The tarsiers of the Philippines are the smallest primates on the planet, at about five inches tall. They tend to keep their hind legs, which are twice as long as their bodies, folded up frog-style, except when leaping on their insect prey. And a tarsier eyeball, at just over half an inch wide, is as large as a tarsier brain.
But the weirdness doesn’t stop there. No, it most certainly does not.
Scientists had previously remarked that tarsiers were unusually quiet. And they also seemed to yawn quite a lot. Aww, cute, right? Sweepy wittle pwimates! But then, some scientists studying tarsiers made a startling discovery. Zoe Corbyn at New Scientist sums it up well: “Placing 35 wild animals in front of an ultrasound detector revealed that what [the scientists] assumed to be yawns were high-pitched screams beyond the range of human hearing.”
While there are many different specific personality types, people are often categorized as either introverted or extroverted. Some like to keep to just a few close friends, rarely leaving their small comfort zones, while others are more outgoing, collecting friends wherever they go; most of us fall somewhere the middle. But we’re not the only mammals with this type of social diversity. Researchers in Sri Lanka have now found that many female Asian elephants—previously believed to be kind of antisocial—are social butterflies, changing their circle of friends as the seasons pass. Moreover, they maintain close ties with pals even after extended periods of separation.
To avoid enemy crafts, naval submarines will often run silently, shutting down nonessential functions and cutting crew chatter. Now, an international team of researchers has found that Blainsville’s beaked whales also go into stealth mode to avoid being eaten by their mortal enemies, orcas.
While they normally click, buzz, and whistle to one another in the deep, the aquatic mammals stop all gab when they enter waters shallower than about 550 feet, presumably because killer whales typically hunt in shallow water. This is surprising considering that the beaked whales spend only 40 percent of their lives in the deeper waters—scientists expected that the animals would need frequent communication to maintain social ties.
Makes you wonder: How often do the whales leave the deep to get away from all the gossiping?
[Read more at BBC.]
All the single ladies, all the single ladies…
Whales catch earworms, too, show scientists from the University of Queensland in Australia in a new study. Each breeding season, males start out singing a new tune, which might incorporate bits of golden oldies or be entirely fresh. These new songs are then passed from whale to whale for 4,000 miles, usually starting from the western edge of the Pacific near Australia, a veritable humpback metropolis, to French Polynesia in the east, a comparative hinterland: a possible cetacean case of cultural trends starting in the big city and propagating to the country. Another hypothesis from the Hairpin:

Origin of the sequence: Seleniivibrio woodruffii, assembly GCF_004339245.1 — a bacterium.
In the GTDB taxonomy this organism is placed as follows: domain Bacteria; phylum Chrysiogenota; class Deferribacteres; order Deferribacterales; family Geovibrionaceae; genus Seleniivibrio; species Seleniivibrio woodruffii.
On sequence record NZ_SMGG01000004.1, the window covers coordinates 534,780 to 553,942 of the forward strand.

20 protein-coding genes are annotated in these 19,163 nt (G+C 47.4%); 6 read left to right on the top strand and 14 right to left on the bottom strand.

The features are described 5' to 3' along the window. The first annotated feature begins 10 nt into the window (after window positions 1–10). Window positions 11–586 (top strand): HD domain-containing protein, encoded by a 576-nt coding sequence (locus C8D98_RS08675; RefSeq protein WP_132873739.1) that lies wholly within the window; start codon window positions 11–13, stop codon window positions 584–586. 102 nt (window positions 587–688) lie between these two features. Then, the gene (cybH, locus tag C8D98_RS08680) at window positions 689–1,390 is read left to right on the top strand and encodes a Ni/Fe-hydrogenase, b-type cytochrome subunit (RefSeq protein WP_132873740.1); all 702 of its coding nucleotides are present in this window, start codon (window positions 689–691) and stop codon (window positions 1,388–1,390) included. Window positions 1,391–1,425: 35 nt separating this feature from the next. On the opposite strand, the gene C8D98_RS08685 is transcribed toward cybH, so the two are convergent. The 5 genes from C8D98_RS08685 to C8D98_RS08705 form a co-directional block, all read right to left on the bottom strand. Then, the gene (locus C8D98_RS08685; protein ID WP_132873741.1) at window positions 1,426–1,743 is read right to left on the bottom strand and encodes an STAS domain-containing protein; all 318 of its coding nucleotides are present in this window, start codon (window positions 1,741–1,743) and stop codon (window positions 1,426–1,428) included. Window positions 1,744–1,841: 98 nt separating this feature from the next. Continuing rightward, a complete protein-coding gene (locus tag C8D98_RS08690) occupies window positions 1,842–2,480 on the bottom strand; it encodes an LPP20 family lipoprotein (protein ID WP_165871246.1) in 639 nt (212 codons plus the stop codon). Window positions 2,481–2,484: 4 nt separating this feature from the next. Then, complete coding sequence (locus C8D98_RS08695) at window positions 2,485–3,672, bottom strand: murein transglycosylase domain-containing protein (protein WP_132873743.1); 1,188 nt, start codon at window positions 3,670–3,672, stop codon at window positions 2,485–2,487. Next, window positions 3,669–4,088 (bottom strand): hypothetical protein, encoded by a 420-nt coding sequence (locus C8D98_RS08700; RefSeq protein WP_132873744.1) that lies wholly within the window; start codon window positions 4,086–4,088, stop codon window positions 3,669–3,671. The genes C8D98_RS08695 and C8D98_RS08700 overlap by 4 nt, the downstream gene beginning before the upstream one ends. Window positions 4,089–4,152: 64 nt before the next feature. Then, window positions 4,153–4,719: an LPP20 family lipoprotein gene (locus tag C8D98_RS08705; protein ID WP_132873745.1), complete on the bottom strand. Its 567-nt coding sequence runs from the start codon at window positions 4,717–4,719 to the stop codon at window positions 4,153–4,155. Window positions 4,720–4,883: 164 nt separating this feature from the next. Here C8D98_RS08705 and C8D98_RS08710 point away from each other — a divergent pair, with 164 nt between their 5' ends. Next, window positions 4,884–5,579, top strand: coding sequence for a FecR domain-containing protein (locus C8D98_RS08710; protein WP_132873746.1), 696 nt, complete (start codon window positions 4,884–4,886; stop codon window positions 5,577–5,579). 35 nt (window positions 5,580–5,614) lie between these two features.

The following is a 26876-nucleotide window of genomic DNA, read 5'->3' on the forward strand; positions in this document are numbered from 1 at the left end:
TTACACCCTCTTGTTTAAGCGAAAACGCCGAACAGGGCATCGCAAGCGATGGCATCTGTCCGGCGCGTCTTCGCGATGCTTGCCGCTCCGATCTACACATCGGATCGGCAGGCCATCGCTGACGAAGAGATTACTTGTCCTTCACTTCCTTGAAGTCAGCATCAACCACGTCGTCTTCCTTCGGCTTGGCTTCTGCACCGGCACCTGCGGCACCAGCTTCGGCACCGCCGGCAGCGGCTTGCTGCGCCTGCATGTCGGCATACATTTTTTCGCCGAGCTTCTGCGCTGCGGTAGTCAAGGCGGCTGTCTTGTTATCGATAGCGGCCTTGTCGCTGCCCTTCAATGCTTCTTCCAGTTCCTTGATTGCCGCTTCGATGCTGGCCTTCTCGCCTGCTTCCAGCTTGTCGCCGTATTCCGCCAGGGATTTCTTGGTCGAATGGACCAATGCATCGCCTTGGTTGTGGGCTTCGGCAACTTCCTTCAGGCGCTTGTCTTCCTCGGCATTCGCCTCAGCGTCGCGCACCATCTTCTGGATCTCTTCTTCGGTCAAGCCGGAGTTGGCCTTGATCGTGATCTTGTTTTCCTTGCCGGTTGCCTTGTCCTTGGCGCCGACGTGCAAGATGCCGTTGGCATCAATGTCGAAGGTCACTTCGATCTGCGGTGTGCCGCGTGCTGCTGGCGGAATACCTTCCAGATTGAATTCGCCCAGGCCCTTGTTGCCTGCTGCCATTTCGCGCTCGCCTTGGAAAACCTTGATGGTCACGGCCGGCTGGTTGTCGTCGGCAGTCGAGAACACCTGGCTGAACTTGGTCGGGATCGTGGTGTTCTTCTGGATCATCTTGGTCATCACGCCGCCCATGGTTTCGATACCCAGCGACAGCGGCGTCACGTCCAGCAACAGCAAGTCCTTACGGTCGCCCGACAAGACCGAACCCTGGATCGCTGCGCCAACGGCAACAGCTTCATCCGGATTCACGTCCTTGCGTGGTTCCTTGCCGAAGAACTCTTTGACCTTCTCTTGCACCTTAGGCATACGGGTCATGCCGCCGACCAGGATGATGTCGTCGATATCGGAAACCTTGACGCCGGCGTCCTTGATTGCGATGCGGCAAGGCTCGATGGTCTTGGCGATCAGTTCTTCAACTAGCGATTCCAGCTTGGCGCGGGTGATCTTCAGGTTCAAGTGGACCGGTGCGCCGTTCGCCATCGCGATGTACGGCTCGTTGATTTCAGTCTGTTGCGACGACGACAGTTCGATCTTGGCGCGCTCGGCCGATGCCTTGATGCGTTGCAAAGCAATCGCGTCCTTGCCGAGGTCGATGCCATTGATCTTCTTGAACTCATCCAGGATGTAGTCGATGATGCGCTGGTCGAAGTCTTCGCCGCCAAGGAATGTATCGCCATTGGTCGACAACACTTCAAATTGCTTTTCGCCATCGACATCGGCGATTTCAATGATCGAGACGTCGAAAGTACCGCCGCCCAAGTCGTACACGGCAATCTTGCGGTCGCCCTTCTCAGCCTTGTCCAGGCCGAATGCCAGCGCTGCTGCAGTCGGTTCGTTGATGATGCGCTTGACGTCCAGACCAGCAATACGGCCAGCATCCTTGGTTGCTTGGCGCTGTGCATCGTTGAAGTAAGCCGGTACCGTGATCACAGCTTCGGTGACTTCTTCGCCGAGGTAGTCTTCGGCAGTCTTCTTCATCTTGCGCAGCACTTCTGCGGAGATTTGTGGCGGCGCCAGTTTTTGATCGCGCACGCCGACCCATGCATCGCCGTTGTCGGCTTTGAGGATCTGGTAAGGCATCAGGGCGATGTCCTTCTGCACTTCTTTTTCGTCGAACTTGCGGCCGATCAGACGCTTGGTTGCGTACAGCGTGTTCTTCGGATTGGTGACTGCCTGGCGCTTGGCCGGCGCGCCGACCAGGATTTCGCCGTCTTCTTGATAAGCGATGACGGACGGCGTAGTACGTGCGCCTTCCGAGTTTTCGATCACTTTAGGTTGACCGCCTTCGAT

What if Michael Jackson was reincarnated as a whale and is now living off the coast of eastern Australia?
We’re not that special.
At least, not for the reasons we thought we were. Our knack for acting altruistically, for communicating, for putting a complicated brain to good use: We’ve claimed all these as our own, as the things that set humans apart from every other species.
But recently, science has shown that we have a lot more in common with other animals, from bonobos to bees, than you might expect. On Saturday, five researchers helped set the public record straight by busting up a few humanocentric myths during “All Creatures Great and Smart,” a panel event at the World Science Festival in New York.
Myth #1: Humans are the only altruistic animals.
From proffering a shovel in the sandbox to writing a check to our favorite charity, humans commit altruistic acts whenever they do something for someone else without any concrete benefit for themselves. But you can cross sharing off the “uniquely human” list; in a simple experiment, anthropologist Brian Hare demonstrated that bonobos do it, too.
Alone in a room with some delectable snacks, each bonobo in the study had two choices: Enjoy the snacks on his own, or open a door to let another bonobo in an adjoining room come share the feast. Hare found that, time and again, bonobos in this situation chose to voluntarily share.
“It could be that they feel bad for the other guy, or maybe they’re just being politicians,” sharing now with the expectation they’ll be shared with later, Hare said. “Or maybe they just want to go on a blind date.” The fact that altruism might come with an agenda doesn’t make the bonobos’ actions any less remarkable, Hare added. These same motivations prompt a lot of the sharing we do, too.
Remember how plants communicated with each other to exact revenge on humans in The Happening? Although the film didn’t exactly thrill critics, the science may have been more accurate than we think. New research indicates that plants that are genetically related can, in fact, distinguish which plants are in their “family,” just like people or animals. In fact, they can even warn relatives of impending danger.
Researchers at UCSD and Kyoto University cut off shoots from sagebrush plants, thereby creating a genetic copy of the parent plant, and re-planted the copies nearby. After damaging the copy the way a natural predator like a grasshopper would, the researchers waited a year, and found that the parent plants suffered 42 percent less herbivore damage than those that grew next to plants that weren’t genetically related. The researchers say this indicates that plants with family members nearby somehow knew to prepare themselves for an herbivore attack, thereby fending off threats more effectively.